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Title: On the temporal scale of the turbulent exchange of carbon dioxide and energy above a tropical rain forest in Amazonia
Authors: Campos, José Galúcio
Acevedo, Otávio C.
Tóta, Júlio
Manzi, Antônio Ocimar
Keywords: Carbon Dioxide
Surface Measurement
Amazon Rainforest
Carbon Budgets
Carbon Surface
Eddy Covariance
Eddy Covariance Technique
Energy Surface
Measuring Systems
Mesoscale Flux
Multi Resolution Decomposition
Scientific Community
Seasonal Dependence
Surface Flux
Temporal Scale
Time Windows
Tropical Rain Forest
Uncertainty Analysis
Atmosphere-biosphere Interaction
Carbon Budget
Carbon Dioxide
Eddy Covariance
Energy Flux
Mesoscale Meteorology
Temporal Analysis
Tropical Forest
Uncertainty Analysis
Water Exchange
South America
Issue Date: 2009
metadata.dc.publisher.journal: Journal of Geophysical Research Atmospheres
metadata.dc.relation.ispartof: Volume 114, Número 8
Abstract: The Large Scale Biosphere-Atmosphere Experiment in Amazonia (LBA) project has been using the eddy covariance technique since 1998 to monitor energy, water, and carbon surface fluxes over Amazonia. The results obtained up-to-date indicate high level of uncertainties, especially regarding the role of the Amazonian ecosystem to the global carbon budget. Besides the problems related to the eddy covariance measuring system (systematic error and nighttime stable conditions), an extremely important factor is associated with the averaging time scale or "time window" used by the scientific community to determine the surface fluxes. This work presents initial efforts to determine the turbulence time scale for long-term carbon and energy surface fluxes over the Amazon rain forest. A total of 198 nights and 218 days during 2006 were analyzed. The multiresolution decomposition technique was applied to project the signal into several time scales and determine when the spectral and cospectral gap occurred. This technique permitted evaluating and separating the real contribution from turbulent and mesoscale fluxes to the total surface fluxes at both diurnal and nocturnal periods. The average turbulence time scale was below 200 and 1200 s for all scalars at nighttime and daytime, respectively. In all cases, there is seasonal dependence. This result shows that the time scale commonly used to calculate nocturnal surface fluxes (30 min) includes a good portion of mesoscale flux in the estimates. The role of these mesoscale fluxes, in terms of seasonal dependence and the uncertainties they add to the estimates, is then analyzed. Copyright 2009 by the American Geophysical Union.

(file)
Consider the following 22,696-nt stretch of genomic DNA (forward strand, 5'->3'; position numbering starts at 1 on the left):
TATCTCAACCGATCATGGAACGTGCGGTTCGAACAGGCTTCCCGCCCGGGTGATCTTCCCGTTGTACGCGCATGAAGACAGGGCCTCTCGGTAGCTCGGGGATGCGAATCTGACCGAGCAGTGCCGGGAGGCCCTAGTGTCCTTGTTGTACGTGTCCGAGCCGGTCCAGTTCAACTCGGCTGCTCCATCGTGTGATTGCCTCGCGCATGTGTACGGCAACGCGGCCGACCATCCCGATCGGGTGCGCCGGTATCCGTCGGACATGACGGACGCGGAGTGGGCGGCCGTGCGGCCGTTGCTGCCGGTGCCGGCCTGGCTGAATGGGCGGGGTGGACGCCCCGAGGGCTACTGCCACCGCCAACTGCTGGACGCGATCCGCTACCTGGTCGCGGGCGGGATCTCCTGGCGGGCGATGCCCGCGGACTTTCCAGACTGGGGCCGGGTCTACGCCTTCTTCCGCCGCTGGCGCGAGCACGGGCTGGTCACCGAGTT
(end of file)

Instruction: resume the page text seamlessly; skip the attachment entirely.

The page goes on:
metadata.dc.identifier.doi: 10.1029/2008JD011240
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